Federico Fellini, the great Italian film director, would have loved the cinematic possibilities for the opening of Day 5.
We were off to Mass in the Vatican. All of the delegates gathered on the steps of the Jesuit Curia at 7am. For some, like myself, who live in the Curia, that was a relatively straight-forward task; but for those hardy types lodging in the Russicum and the Germanicum, it took a 45 minute walk just to get to the Curia steps and only then did battle commence.
What was meant to be an early morning pilgrimage in the soft rosé twilight of a Roman dawn took on a more apocalyptic edge as the skies darkened and the thunder growled menacingly. A graceful black crocodile of 200 Jesuit umbrellas wending its way up Borgo Sant Spiritu, hesitated only when we hit the open waters of St Peter’s Square; it was here that the rain became torrential, the lightening flashed and the 200 umbrellas broke ranks and began to jog – every man for himself – into the shelter of Michelangelo colonnades, where the bemused Italian Police processed us through security.
The transition through the Holy Door of Mercy was marked. The Basilica of St Peter’s was almost silent and empty of tourists and the dignity and magnificence of the setting set the tempo for our prayerful Eucharist.
Fr Nicolas joined us and concelebrated, but the honour of presiding was given to Fr Ben Nebres of the Philippine Province, who is the senior member of GC36 and a veteran of General Congregations of the past.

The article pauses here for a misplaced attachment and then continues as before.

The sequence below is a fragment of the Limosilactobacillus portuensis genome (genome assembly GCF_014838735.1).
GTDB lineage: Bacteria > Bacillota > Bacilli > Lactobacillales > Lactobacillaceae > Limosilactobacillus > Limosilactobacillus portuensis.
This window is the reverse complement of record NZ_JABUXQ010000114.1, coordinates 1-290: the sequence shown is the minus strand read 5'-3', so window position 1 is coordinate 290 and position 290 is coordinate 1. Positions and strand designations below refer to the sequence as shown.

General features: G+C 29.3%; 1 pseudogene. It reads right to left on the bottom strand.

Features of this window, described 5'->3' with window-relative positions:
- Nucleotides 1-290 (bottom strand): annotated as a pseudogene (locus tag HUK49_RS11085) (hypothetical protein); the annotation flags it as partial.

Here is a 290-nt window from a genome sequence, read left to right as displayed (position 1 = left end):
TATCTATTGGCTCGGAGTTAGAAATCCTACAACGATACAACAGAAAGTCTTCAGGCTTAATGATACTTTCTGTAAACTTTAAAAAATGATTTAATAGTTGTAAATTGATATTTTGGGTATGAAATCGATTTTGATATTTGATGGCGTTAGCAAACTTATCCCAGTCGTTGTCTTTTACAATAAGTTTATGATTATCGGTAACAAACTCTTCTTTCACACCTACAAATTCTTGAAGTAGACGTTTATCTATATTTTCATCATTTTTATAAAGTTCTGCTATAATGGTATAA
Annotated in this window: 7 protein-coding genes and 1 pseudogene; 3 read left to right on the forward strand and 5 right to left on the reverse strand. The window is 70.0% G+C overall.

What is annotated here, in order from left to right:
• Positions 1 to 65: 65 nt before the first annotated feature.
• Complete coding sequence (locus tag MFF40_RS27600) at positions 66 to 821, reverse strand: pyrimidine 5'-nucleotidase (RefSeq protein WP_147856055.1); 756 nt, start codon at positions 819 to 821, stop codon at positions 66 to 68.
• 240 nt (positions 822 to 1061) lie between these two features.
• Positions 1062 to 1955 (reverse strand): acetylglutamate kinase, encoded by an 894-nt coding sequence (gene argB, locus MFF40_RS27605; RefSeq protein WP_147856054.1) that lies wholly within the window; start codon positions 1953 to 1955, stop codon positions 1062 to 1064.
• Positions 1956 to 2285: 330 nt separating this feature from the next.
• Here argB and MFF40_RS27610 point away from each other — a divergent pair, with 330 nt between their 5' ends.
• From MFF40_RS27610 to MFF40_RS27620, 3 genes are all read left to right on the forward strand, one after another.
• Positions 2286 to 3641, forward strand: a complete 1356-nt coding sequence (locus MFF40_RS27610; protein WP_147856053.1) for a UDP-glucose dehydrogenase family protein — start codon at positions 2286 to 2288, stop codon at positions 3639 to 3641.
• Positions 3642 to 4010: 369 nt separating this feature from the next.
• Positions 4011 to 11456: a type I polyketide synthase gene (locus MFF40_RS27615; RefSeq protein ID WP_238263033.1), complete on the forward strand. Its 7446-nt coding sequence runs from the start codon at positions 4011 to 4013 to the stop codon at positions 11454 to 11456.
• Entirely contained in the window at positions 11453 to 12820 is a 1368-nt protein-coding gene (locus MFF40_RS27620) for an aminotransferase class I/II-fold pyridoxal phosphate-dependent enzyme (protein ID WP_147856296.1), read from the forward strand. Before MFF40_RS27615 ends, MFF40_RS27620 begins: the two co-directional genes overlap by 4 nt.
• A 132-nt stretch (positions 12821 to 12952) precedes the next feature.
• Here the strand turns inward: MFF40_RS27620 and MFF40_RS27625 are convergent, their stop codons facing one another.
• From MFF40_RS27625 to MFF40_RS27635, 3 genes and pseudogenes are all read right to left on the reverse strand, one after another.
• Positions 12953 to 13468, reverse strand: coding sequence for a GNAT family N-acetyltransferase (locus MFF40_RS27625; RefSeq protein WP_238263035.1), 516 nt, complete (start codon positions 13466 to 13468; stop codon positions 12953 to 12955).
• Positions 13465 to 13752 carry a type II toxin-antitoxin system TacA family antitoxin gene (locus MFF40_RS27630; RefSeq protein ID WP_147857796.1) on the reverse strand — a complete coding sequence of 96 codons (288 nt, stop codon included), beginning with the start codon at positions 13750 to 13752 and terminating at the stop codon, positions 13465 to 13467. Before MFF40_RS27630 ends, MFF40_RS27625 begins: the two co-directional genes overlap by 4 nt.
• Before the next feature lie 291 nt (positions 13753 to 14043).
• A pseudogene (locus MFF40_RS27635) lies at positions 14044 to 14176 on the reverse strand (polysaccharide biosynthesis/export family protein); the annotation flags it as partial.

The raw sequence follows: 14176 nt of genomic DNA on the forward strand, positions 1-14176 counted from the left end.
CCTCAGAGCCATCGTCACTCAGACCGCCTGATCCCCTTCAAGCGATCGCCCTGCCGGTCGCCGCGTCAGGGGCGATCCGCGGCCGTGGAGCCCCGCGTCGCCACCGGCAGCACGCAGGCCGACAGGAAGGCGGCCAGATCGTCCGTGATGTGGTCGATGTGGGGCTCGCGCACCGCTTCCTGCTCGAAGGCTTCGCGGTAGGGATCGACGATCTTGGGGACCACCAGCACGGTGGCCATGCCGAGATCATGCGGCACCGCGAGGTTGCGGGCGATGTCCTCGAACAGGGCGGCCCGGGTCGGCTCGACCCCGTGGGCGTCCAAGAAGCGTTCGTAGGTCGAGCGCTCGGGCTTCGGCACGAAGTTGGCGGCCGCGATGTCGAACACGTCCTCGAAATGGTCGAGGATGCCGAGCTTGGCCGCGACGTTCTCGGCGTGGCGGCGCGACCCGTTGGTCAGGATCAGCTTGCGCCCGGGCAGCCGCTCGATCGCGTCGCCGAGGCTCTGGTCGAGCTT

I had a wonderful view from the raised choir platform as I was part of a little volunteer Jesuit Schola who sang (with slightly more enthusiasm than accuracy, it was generally thought afterwards) to give some musical shape to the event.
To share our Eucharist at the tomb of St Peter is symbolic for the Congregation in a number of ways. Firstly our catholicism takes us back through time to Christ and the tap-root of our faith, the faith of the Apostles who were His First Companions. Yet also our catholicism is important in another way as we contemplate our Universal Mission over these coming weeks. As the First Companions of Ignatius, drawn from many nations, came to Rome seeking guidance, so the 215 members of the Congregation represent so many different cultures and from every continent except Antarctica, return to Rome seeking guidance.
Perhaps our little volunteer Schola is a microcosm of our universal mission: working together imperfectly to sing a Catalan hymn, we had a Belgian and a Lithuanian as tenors; the bass section consisted of an American, a Central African and an Englishman; we were conducted by a German, had a Gujarati theologian on the violin, and Jose, a South America Jesuit, on guitar. Well, Jose would have been on the guitar, if the Italian Police hadn’t confiscated it at the Michelangelo colonnades.
Every silver lining has a cloud.
Our day had begun.